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What Makes a Bacterial Species Pathogenic?:Comparative Genomic Analysis of the Genus Leptospira.

Derrick E Fouts 1, * Michael A Matthias 2 Haritha Adhikarla 3 Ben Adler 4 Luciane Amorim-Santos 3, 5 Douglas E Berg 2 Dieter Bulach 6 Alejandro Buschiazzo 7, 8 Yung-Fu Chang 9 Renee L Galloway 10 David A Haake 11, 12 Daniel H Haft 1 Rudy Hartskeerl 13 Albert I Ko 3, 5 Paul N Levett 14 James Matsunaga 11, 12 Ariel E Mechaly 7 Jonathan M Monk 15 Ana L T Nascimento 16, 17 Karen E Nelson 1 Bernhard Palsson 15 Sharon J Peacock 18 Mathieu Picardeau 19 Jessica N Ricaldi 20 Janjira Thaipandungpanit 21 Elsio A Wunder 3, 5 X Frank Yang 22 Jun-Jie Zhang 22 Joseph M Vinetz 2, 20, * 
Abstract : Leptospirosis, caused by spirochetes of the genus Leptospira, is a globally widespread, neglected and emerging zoonotic disease. While whole genome analysis of individual pathogenic, intermediately pathogenic and saprophytic Leptospira species has been reported, comprehensive cross-species genomic comparison of all known species of infectious and non-infectious Leptospira, with the goal of identifying genes related to pathogenesis and mammalian host adaptation, remains a key gap in the field. Infectious Leptospira, comprised of pathogenic and intermediately pathogenic Leptospira, evolutionarily diverged from non-infectious, saprophytic Leptospira, as demonstrated by the following computational biology analyses: 1) the definitive taxonomy and evolutionary relatedness among all known Leptospira species; 2) genomically-predicted metabolic reconstructions that indicate novel adaptation of infectious Leptospira to mammals, including sialic acid biosynthesis, pathogen-specific porphyrin metabolism and the first-time demonstration of cobalamin (B12) autotrophy as a bacterial virulence factor; 3) CRISPR/Cas systems demonstrated only to be present in pathogenic Leptospira, suggesting a potential mechanism for this clade's refractoriness to gene targeting; 4) finding Leptospira pathogen-specific specialized protein secretion systems; 5) novel virulence-related genes/gene families such as the Virulence Modifying (VM) (PF07598 paralogs) proteins and pathogen-specific adhesins; 6) discovery of novel, pathogen-specific protein modification and secretion mechanisms including unique lipoprotein signal peptide motifs, Sec-independent twin arginine protein secretion motifs, and the absence of certain canonical signal recognition particle proteins from all Leptospira; and 7) and demonstration of infectious Leptospira-specific signal-responsive gene expression, motility and chemotaxis systems. By identifying large scale changes in infectious (pathogenic and intermediately pathogenic) vs. non-infectious Leptospira, this work provides new insights into the evolution of a genus of bacterial pathogens. This work will be a comprehensive roadmap for understanding leptospirosis pathogenesis. More generally, it provides new insights into mechanisms by which bacterial pathogens adapt to mammalian hosts.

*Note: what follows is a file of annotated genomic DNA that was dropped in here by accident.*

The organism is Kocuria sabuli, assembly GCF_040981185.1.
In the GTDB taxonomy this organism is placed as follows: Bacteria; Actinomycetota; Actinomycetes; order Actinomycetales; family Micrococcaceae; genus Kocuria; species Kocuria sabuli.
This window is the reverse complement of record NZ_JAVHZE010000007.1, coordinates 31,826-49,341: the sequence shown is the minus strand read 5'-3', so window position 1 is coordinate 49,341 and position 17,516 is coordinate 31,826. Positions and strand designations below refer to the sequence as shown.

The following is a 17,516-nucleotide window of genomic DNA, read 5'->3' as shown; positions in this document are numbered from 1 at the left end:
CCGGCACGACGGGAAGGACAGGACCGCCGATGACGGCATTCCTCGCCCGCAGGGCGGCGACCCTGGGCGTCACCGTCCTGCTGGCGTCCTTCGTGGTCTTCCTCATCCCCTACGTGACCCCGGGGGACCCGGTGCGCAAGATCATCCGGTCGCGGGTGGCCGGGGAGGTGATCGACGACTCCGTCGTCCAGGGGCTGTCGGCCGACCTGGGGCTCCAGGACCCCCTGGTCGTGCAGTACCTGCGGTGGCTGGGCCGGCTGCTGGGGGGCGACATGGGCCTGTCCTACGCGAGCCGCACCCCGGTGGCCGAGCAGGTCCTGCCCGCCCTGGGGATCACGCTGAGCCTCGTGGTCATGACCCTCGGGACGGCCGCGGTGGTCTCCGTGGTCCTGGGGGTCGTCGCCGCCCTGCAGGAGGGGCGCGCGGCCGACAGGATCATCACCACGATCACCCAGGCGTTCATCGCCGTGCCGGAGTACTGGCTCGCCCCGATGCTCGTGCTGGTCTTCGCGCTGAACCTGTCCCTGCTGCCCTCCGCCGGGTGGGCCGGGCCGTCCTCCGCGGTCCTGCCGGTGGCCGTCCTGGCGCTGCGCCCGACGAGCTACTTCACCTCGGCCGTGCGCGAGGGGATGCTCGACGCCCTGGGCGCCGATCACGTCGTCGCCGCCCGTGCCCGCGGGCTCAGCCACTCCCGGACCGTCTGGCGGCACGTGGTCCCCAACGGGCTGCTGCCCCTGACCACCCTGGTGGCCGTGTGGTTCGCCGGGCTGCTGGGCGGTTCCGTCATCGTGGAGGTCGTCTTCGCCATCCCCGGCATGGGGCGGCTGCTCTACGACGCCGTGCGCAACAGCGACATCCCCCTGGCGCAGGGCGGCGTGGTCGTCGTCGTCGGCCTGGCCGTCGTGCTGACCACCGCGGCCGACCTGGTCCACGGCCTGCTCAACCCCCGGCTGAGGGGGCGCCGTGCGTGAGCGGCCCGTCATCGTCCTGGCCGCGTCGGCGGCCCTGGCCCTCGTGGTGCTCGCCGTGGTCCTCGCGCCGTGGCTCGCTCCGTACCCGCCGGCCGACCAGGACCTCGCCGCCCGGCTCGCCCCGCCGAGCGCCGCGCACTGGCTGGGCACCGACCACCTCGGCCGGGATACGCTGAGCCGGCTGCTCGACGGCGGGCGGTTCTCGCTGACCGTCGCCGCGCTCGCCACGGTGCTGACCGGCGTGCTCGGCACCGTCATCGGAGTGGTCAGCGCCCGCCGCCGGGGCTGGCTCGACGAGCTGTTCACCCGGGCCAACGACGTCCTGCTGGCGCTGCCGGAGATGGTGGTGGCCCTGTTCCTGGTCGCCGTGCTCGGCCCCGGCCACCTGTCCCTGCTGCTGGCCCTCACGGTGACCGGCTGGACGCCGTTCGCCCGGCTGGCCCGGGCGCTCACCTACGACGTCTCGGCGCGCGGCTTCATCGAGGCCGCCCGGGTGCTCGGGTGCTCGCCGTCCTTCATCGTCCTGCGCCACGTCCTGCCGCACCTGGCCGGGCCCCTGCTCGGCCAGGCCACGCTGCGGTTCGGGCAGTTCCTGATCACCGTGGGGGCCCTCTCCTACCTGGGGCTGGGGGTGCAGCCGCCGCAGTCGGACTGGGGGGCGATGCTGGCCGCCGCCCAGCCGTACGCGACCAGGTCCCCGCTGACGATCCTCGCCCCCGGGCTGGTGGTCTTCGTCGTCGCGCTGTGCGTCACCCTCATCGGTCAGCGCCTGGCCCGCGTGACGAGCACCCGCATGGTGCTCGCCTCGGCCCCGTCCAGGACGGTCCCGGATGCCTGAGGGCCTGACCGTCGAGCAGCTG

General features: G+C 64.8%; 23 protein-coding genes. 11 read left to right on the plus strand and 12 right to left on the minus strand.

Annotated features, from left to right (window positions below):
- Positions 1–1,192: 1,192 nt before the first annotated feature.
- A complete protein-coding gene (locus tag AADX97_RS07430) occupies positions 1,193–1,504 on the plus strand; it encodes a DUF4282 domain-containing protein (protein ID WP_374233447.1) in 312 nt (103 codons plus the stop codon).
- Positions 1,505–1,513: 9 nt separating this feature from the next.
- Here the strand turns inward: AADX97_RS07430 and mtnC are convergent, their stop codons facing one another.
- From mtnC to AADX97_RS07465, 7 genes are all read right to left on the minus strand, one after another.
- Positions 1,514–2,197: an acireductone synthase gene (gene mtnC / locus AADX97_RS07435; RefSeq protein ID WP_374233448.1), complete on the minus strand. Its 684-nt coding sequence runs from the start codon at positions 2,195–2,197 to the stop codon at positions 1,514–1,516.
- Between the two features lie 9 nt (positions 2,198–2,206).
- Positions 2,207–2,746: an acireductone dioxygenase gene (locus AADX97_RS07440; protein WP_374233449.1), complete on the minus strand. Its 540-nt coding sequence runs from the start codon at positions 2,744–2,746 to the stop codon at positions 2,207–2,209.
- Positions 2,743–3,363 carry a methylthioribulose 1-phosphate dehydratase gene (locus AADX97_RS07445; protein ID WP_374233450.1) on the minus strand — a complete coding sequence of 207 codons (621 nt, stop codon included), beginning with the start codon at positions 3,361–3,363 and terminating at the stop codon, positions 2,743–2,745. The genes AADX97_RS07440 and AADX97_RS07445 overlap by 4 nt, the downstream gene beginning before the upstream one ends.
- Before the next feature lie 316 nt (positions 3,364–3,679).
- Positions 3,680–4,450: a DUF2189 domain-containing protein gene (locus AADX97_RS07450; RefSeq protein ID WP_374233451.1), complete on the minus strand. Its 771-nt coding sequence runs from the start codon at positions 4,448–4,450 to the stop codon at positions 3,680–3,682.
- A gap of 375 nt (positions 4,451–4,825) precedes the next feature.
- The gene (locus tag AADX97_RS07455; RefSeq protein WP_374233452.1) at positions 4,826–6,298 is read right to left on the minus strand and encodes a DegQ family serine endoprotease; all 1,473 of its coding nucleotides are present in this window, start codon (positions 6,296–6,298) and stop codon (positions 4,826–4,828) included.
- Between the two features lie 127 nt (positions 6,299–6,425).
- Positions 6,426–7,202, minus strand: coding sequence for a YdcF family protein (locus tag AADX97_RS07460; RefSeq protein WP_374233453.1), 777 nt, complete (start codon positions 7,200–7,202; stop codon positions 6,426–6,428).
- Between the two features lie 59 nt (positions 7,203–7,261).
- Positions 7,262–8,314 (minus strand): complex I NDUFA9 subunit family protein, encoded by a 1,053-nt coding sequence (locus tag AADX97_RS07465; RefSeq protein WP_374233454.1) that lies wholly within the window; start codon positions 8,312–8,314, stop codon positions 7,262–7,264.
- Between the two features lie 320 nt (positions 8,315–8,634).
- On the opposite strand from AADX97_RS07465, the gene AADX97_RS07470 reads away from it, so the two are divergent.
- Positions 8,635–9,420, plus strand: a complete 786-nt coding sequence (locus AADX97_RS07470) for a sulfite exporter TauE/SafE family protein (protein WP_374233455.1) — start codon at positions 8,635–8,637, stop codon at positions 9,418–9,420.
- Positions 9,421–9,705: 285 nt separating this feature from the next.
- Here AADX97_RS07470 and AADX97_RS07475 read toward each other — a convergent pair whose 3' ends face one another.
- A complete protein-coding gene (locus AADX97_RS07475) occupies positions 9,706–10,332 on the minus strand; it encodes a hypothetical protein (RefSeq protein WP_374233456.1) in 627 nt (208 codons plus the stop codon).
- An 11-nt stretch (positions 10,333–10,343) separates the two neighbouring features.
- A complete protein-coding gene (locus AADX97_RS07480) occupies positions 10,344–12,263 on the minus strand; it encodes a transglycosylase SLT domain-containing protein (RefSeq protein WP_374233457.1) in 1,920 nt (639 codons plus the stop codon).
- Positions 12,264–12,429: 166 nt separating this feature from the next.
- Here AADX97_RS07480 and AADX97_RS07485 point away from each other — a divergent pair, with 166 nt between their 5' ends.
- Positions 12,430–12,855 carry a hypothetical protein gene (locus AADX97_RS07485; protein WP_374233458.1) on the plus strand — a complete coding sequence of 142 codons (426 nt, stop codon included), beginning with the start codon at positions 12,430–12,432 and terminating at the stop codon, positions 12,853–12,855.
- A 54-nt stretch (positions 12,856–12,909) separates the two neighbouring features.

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Submitted on : Tuesday, April 16, 2019 - 2:18:23 PM
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Derrick E Fouts, Michael A Matthias, Haritha Adhikarla, Ben Adler, Luciane Amorim-Santos, et al.. What Makes a Bacterial Species Pathogenic?:Comparative Genomic Analysis of the Genus Leptospira.. PLoS Neglected Tropical Diseases, 2016, 10 (2), pp.e0004403. ⟨10.1371/journal.pntd.0004403⟩. ⟨pasteur-01436457⟩



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